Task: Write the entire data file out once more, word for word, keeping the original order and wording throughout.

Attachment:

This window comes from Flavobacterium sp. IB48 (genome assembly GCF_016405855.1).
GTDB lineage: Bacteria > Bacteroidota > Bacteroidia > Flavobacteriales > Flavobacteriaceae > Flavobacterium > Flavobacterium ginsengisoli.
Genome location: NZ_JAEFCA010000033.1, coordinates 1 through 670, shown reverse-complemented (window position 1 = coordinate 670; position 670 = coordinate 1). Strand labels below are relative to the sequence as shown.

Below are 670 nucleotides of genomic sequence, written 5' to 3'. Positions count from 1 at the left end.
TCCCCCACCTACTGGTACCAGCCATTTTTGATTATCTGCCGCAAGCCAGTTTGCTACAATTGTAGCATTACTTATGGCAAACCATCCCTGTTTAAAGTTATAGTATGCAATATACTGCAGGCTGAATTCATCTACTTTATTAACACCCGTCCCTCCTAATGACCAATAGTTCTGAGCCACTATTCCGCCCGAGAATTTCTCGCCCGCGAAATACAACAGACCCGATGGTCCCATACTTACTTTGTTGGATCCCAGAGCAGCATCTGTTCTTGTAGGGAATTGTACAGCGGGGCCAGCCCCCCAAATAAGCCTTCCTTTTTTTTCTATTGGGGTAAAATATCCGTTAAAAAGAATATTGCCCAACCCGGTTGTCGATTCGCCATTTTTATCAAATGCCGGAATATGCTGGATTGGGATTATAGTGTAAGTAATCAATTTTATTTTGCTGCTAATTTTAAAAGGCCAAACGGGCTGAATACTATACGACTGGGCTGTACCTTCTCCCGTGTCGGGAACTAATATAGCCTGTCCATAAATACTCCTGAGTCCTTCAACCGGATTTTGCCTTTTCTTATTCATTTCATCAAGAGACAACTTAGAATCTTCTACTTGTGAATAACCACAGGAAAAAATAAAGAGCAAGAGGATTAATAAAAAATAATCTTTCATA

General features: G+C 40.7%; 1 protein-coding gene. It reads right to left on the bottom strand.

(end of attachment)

This window comes from Flavobacterium sp. IB48 (genome assembly GCF_016405855.1).
GTDB lineage: Bacteria > Bacteroidota > Bacteroidia > Flavobacteriales > Flavobacteriaceae > Flavobacterium > Flavobacterium ginsengisoli.
Genome location: NZ_JAEFCA010000033.1, coordinates 1 through 670, shown reverse-complemented (window position 1 = coordinate 670; position 670 = coordinate 1). Strand labels below are relative to the sequence as shown.

Below are 670 nucleotides of genomic sequence, written 5' to 3'. Positions count from 1 at the left end.
TCCCCCACCTACTGGTACCAGCCATTTTTGATTATCTGCCGCAAGCCAGTTTGCTACAATTGTAGCATTACTTATGGCAAACCATCCCTGTTTAAAGTTATAGTATGCAATATACTGCAGGCTGAATTCATCTACTTTATTAACACCCGTCCCTCCTAATGACCAATAGTTCTGAGCCACTATTCCGCCCGAGAATTTCTCGCCCGCGAAATACAACAGACCCGATGGTCCCATACTTACTTTGTTGGATCCCAGAGCAGCATCTGTTCTTGTAGGGAATTGTACAGCGGGGCCAGCCCCCCAAATAAGCCTTCCTTTTTTTTCTATTGGGGTAAAATATCCGTTAAAAAGAATATTGCCCAACCCGGTTGTCGATTCGCCATTTTTATCAAATGCCGGAATATGCTGGATTGGGATTATAGTGTAAGTAATCAATTTTATTTTGCTGCTAATTTTAAAAGGCCAAACGGGCTGAATACTATACGACTGGGCTGTACCTTCTCCCGTGTCGGGAACTAATATAGCCTGTCCATAAATACTCCTGAGTCCTTCAACCGGATTTTGCCTTTTCTTATTCATTTCATCAAGAGACAACTTAGAATCTTCTACTTGTGAATAACCACAGGAAAAAATAAAGAGCAAGAGGATTAATAAAAAATAATCTTTCATA

General features: G+C 40.7%; 1 protein-coding gene. It reads right to left on the bottom strand.